Dyson is investing billions in building a ‘radically different’ electric car

dyson building electric car
Dyson has announced it’s developing an electric vehicle that it promises will be “radically different” to current designs.

While a fancy new road sweeper might have seemed like the obvious choice for a company that makes most of its money from vacuum cleaners, Dyson is instead opting for a more marketable car design with plans for a 2020 launch.

Company founder Sir James Dyson revealed this week he’s investing around $2.7 billion in the project, adding that a 400-strong engineering team has been working on the electric car for the last two years at its U.K. headquarters in Wiltshire.

However, speaking to the press at an event in London, he declined to offer details about its design, preferring to keep as much information as possible from rival makers, including the likes of Tesla, as well as long-established automakers such as Volkswagen, Nissan, Ford, and Fiat.

Solid-state battery

Dyson confirmed that his team has not yet built a prototype, but said the motor is ready. He also revealed that he’s close to choosing the car’s all-important battery from among two designs, both of which Dyson claimed are more efficient than those used by other electric cars on the market today.

The options are both solid-state batteries that are capable of improving an electric car’s range and performance compared to current lithium-ion alternatives. They’re also smaller and easier to charge.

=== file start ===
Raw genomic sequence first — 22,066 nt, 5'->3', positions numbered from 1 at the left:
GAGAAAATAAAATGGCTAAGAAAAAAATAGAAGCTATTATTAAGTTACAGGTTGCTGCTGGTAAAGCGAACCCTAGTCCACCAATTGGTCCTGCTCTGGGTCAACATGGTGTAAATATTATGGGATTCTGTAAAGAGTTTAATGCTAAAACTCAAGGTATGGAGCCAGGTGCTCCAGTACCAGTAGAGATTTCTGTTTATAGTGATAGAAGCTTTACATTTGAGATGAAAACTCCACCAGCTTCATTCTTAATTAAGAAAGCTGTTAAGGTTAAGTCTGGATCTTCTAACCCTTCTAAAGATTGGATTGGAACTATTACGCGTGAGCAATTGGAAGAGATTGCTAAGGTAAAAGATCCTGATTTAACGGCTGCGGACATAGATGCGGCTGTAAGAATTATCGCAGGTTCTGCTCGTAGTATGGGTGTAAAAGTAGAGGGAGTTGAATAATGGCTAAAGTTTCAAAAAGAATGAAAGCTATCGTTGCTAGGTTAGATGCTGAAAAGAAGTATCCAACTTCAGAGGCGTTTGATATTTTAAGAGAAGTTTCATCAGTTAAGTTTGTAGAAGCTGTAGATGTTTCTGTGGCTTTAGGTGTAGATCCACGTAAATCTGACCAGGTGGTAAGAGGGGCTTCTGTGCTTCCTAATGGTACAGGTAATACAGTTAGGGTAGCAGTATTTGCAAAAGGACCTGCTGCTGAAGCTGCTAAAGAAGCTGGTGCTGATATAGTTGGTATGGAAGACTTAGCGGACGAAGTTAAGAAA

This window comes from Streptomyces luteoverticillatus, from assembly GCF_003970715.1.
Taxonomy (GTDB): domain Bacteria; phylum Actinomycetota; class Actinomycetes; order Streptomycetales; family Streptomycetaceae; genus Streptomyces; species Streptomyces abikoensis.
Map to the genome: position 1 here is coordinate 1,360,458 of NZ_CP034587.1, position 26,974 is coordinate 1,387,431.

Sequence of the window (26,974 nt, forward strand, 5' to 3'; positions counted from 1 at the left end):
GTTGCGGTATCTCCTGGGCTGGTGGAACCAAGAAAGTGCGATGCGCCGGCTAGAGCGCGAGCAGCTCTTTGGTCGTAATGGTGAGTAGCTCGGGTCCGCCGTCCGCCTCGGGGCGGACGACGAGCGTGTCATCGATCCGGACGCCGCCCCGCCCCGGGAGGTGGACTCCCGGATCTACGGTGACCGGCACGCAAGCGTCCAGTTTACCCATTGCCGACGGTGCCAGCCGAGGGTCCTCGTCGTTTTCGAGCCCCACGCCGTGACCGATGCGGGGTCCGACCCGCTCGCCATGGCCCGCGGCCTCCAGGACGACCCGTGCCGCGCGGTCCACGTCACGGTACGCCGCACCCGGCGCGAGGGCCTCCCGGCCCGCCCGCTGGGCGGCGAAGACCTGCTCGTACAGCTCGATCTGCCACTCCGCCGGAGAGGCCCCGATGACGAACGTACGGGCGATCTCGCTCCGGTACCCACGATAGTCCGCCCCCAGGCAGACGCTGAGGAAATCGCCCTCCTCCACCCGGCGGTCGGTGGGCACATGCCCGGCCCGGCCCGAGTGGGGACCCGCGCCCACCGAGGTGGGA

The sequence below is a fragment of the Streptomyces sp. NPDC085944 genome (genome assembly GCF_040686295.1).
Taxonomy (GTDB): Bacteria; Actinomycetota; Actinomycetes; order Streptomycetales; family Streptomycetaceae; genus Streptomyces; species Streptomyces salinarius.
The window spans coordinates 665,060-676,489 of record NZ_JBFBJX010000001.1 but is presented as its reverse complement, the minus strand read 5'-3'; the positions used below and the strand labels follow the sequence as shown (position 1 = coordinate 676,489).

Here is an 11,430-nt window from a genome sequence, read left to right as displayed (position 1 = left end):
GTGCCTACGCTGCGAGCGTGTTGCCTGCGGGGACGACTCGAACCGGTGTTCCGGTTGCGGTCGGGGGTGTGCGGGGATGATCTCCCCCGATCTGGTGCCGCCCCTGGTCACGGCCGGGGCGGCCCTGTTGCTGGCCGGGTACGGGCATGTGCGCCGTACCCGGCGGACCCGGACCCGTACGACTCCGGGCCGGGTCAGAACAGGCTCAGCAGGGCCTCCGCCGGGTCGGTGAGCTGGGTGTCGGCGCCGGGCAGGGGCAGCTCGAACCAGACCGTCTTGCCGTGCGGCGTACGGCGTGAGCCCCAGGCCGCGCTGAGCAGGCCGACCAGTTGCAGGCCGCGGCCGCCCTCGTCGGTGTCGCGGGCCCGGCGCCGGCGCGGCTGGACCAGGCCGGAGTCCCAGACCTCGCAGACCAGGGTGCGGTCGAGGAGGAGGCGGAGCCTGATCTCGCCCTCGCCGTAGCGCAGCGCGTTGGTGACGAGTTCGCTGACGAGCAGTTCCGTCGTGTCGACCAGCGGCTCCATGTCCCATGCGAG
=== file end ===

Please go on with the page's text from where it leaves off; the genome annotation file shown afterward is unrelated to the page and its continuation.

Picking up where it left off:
In 2015, Dyson spent $90 million on the acquisition of Sakti3, a Michigan-based company that specializes in advanced solid-state batteries. Toyota is also developing the technology and wants to use it in a “long-range” electric car that it claims will be able to charge in a matter of minutes. The Japanese auto giant is aiming to launch its car in 2022, which would be two years after Dyson’s planned launch.

“Radically different”

Dyson promised his electric car would be “radically different” from anything that’s gone before in the electric-car market. But considering the amount of interest in the same sector from established automakers, the project brings with it a serious amount of risk.

Its chances of success depend to a large extent on whether Dyson can really deliver something truly groundbreaking — and affordable — to take on its experienced rivals and capture the imagination of potential customers. And with the technology likely to develop rapidly in the next two years, the company will need to be at the forefront of those advances if its car is to have any hope of emulating the triumphs of its current range of products.

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